National Academy of Sciencies Report Advocates Enhanced Study of the Effects of Climate on Human Evolution

16 03 2010

A March 3 report released by the National Academy of Sciences advocates enhanced study of the effects of past climate change on human evolution.  Noting that “knowledge of how past climate may have influenced human evolution could be enhanced with a cross-disciplinary research program to improve human fossil and climate records,” the report would have researchers “focus on locating new fossil sites, drilling on land and in lakes and ocean basins in areas where humans evolved, investing in climate modeling experiments, and enhancing public outreach.”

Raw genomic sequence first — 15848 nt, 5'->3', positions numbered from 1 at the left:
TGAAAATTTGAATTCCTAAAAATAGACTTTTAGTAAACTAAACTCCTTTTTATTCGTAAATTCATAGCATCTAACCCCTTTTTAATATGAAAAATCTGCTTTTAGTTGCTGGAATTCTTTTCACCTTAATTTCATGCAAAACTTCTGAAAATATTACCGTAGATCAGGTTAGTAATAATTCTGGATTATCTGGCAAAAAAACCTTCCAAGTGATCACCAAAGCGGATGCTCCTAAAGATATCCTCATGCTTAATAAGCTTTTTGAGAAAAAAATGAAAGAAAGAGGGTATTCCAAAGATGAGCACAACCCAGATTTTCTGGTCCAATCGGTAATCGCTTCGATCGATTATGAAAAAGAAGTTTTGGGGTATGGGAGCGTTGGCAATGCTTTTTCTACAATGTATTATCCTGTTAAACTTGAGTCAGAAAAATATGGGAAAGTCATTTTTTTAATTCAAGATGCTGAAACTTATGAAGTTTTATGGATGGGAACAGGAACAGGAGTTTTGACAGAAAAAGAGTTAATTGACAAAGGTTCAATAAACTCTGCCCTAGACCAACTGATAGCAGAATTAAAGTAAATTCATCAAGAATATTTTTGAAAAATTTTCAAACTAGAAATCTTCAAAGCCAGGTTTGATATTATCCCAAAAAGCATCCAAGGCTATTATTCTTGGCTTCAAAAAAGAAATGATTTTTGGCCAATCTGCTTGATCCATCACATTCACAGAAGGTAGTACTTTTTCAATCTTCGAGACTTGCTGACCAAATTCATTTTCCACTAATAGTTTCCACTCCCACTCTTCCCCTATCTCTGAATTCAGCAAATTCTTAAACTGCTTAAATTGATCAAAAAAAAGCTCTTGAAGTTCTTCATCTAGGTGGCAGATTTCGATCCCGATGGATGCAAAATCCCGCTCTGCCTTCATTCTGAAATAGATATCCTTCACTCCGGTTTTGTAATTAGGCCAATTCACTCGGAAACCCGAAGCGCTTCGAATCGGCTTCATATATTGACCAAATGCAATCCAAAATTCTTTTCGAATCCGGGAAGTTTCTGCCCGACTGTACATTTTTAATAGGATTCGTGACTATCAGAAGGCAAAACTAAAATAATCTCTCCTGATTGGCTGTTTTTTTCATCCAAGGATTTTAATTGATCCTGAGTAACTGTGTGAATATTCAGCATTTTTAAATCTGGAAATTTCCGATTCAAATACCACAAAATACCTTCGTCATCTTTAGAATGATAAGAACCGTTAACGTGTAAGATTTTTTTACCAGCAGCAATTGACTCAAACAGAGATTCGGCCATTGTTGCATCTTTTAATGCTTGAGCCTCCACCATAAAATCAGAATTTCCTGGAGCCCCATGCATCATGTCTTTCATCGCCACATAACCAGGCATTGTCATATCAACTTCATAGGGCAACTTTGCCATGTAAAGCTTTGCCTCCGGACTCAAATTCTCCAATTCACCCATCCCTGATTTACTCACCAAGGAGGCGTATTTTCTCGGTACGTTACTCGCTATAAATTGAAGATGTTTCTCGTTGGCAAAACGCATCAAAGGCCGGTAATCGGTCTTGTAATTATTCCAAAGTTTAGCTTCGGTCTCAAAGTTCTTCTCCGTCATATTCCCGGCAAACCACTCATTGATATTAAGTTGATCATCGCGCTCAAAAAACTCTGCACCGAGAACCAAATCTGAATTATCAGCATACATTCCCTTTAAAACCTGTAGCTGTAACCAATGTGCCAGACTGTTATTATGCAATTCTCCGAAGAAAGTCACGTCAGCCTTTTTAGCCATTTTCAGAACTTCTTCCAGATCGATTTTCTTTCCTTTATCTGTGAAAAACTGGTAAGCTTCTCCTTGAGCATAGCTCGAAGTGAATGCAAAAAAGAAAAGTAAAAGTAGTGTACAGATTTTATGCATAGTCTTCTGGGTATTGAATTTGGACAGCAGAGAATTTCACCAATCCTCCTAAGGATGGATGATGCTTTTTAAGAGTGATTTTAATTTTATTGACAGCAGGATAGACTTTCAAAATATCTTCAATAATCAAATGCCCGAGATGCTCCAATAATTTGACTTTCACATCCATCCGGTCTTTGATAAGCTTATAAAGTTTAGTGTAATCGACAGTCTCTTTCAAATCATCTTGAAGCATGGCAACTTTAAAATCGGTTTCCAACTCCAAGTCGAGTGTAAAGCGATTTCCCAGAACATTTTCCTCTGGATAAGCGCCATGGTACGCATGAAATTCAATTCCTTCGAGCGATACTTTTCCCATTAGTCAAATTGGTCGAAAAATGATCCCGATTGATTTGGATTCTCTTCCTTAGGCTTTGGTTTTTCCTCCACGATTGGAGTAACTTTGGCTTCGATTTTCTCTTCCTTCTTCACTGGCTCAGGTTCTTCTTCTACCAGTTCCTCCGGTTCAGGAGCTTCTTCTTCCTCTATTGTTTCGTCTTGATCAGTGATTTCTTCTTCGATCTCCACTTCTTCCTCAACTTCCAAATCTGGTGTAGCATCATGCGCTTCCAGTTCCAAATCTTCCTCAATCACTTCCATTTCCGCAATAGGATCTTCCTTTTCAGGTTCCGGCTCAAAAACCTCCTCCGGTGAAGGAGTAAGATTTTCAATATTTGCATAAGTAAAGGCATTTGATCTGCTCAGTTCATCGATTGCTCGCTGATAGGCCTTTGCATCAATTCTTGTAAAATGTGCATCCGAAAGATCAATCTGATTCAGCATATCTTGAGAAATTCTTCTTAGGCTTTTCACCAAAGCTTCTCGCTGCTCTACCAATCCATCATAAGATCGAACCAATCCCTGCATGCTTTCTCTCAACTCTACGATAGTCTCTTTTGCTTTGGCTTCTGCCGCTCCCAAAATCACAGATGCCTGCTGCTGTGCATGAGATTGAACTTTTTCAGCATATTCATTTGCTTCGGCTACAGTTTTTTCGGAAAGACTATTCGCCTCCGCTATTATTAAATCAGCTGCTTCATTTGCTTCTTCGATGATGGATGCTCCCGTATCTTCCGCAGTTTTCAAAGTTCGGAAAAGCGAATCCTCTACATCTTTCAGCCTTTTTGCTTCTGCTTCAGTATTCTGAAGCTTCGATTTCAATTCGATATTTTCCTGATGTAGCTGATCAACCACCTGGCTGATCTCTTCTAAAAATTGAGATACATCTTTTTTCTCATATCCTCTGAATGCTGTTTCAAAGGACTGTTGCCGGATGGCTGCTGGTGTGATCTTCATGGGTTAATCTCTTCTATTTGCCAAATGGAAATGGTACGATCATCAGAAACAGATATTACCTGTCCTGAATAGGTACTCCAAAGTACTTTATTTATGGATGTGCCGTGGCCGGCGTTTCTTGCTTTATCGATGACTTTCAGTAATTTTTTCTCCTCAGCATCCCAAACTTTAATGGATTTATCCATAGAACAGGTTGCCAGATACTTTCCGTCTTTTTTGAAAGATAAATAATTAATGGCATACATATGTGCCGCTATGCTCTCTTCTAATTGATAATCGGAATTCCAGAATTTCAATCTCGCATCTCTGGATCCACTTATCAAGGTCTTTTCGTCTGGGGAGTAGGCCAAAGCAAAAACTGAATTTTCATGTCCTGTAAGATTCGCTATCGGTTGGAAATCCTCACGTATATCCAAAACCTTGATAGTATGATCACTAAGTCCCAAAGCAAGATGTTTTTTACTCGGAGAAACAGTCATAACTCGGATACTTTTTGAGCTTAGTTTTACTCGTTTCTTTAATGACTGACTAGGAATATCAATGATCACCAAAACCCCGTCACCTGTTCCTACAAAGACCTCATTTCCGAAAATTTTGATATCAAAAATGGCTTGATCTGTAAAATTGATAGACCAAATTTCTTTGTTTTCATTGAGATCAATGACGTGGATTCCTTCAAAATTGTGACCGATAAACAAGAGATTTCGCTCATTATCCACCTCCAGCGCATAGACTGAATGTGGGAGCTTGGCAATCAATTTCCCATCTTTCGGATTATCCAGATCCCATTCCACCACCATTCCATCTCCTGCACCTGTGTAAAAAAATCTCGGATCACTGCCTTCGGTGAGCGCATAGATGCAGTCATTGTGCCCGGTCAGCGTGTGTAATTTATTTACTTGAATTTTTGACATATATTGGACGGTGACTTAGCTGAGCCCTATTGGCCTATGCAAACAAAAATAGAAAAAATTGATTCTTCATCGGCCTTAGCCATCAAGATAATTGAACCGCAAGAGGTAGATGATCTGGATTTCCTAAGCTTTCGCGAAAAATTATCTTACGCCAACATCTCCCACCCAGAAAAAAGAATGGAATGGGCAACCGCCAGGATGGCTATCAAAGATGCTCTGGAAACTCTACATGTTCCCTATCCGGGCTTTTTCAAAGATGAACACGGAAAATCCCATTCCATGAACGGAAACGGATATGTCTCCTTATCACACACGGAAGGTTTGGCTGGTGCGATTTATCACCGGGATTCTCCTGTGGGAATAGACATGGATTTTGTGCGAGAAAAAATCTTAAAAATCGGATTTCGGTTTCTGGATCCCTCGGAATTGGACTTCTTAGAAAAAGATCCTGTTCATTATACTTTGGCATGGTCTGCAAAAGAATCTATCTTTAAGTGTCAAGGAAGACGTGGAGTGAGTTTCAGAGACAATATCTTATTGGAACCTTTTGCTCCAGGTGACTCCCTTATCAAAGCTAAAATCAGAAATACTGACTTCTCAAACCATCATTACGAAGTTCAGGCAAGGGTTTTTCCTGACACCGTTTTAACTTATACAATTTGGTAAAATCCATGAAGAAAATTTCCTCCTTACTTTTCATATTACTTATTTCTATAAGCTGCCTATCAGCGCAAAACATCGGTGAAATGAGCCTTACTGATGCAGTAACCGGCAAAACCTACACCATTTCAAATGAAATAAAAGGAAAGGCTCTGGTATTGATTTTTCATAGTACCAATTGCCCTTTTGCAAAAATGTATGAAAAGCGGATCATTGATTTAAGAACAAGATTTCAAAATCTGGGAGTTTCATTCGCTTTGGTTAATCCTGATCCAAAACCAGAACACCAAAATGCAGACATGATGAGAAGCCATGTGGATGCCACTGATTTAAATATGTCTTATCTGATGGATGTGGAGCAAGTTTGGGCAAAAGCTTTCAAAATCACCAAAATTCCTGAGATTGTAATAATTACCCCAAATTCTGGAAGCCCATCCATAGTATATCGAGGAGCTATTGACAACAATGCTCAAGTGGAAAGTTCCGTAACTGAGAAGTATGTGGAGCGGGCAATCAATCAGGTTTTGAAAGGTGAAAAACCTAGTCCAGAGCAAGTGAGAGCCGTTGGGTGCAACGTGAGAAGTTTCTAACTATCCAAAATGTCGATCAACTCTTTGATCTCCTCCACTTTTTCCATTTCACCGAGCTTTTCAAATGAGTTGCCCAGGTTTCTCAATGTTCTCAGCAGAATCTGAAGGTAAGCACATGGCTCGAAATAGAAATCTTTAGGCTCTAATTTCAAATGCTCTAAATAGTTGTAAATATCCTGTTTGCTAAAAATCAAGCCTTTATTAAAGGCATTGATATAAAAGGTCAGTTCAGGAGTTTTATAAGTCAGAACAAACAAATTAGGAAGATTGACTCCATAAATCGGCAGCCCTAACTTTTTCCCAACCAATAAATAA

Homo erectus from Tautavel, France (reconstruction, Museum Tautavel).  Photo courtesy Wikimedia Commons by Gerbil.  Licensed under Creative Commons Attribution-Share Alike 3.0 Unported.

Homo erectus from Tautavel, France (reconstruction, Museum Tautavel)

The report lays out a 10- to 20-year plan of research that would improve understanding of the ancient climate and how that influenced human evolution.  The plan would allow researchers to greatly increase the breadth of data and specimen collection, obtaining samples and fossils in new geographic areas and over time periods not currently covered.  Special emphasis would be given to areas where human evolution occurred.

In addition, money would be provided for enhancing climate modeling capabilities in order to help scientists reconstruct more accurate models of past environments.

For the press release and the complete report, please see the following link:

http://www.nationalacademies.org/morenews/20100303a.html

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